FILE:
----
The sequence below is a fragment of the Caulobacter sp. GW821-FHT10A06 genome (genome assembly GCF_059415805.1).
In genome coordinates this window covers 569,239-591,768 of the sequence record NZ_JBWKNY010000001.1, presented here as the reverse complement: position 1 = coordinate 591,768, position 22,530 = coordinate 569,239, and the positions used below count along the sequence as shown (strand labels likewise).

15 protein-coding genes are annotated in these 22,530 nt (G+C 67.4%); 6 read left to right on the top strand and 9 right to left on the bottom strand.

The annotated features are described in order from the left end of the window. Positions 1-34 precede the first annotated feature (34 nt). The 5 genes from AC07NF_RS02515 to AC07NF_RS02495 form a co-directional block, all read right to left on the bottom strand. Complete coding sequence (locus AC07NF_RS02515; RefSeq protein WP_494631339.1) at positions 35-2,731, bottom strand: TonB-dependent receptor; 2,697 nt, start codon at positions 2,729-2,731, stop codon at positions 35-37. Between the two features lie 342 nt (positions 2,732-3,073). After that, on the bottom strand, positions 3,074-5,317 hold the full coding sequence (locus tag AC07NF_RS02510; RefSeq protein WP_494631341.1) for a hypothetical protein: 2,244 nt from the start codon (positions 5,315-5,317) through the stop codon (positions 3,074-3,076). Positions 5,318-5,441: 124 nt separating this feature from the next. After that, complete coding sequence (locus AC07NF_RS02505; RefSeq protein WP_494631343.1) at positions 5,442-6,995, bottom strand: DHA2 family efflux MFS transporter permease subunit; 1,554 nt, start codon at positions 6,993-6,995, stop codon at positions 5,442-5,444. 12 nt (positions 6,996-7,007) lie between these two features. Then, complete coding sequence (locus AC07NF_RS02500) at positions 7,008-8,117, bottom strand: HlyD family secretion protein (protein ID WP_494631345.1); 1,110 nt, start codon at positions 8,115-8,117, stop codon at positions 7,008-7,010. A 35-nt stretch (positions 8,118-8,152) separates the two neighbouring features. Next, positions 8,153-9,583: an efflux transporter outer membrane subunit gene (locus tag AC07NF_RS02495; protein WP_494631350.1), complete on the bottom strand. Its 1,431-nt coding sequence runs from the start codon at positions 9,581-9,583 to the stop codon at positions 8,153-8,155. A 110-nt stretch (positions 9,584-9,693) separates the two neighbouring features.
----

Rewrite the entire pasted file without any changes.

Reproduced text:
The sequence below is a fragment of the Caulobacter sp. GW821-FHT10A06 genome (genome assembly GCF_059415805.1).
In genome coordinates this window covers 569,239-591,768 of the sequence record NZ_JBWKNY010000001.1, presented here as the reverse complement: position 1 = coordinate 591,768, position 22,530 = coordinate 569,239, and the positions used below count along the sequence as shown (strand labels likewise).

15 protein-coding genes are annotated in these 22,530 nt (G+C 67.4%); 6 read left to right on the top strand and 9 right to left on the bottom strand.

The annotated features are described in order from the left end of the window. Positions 1-34 precede the first annotated feature (34 nt). The 5 genes from AC07NF_RS02515 to AC07NF_RS02495 form a co-directional block, all read right to left on the bottom strand. Complete coding sequence (locus AC07NF_RS02515; RefSeq protein WP_494631339.1) at positions 35-2,731, bottom strand: TonB-dependent receptor; 2,697 nt, start codon at positions 2,729-2,731, stop codon at positions 35-37. Between the two features lie 342 nt (positions 2,732-3,073). After that, on the bottom strand, positions 3,074-5,317 hold the full coding sequence (locus tag AC07NF_RS02510; RefSeq protein WP_494631341.1) for a hypothetical protein: 2,244 nt from the start codon (positions 5,315-5,317) through the stop codon (positions 3,074-3,076). Positions 5,318-5,441: 124 nt separating this feature from the next. After that, complete coding sequence (locus AC07NF_RS02505; RefSeq protein WP_494631343.1) at positions 5,442-6,995, bottom strand: DHA2 family efflux MFS transporter permease subunit; 1,554 nt, start codon at positions 6,993-6,995, stop codon at positions 5,442-5,444. 12 nt (positions 6,996-7,007) lie between these two features. Then, complete coding sequence (locus AC07NF_RS02500) at positions 7,008-8,117, bottom strand: HlyD family secretion protein (protein ID WP_494631345.1); 1,110 nt, start codon at positions 8,115-8,117, stop codon at positions 7,008-7,010. A 35-nt stretch (positions 8,118-8,152) separates the two neighbouring features. Next, positions 8,153-9,583: an efflux transporter outer membrane subunit gene (locus tag AC07NF_RS02495; protein WP_494631350.1), complete on the bottom strand. Its 1,431-nt coding sequence runs from the start codon at positions 9,581-9,583 to the stop codon at positions 8,153-8,155. A 110-nt stretch (positions 9,584-9,693) separates the two neighbouring features.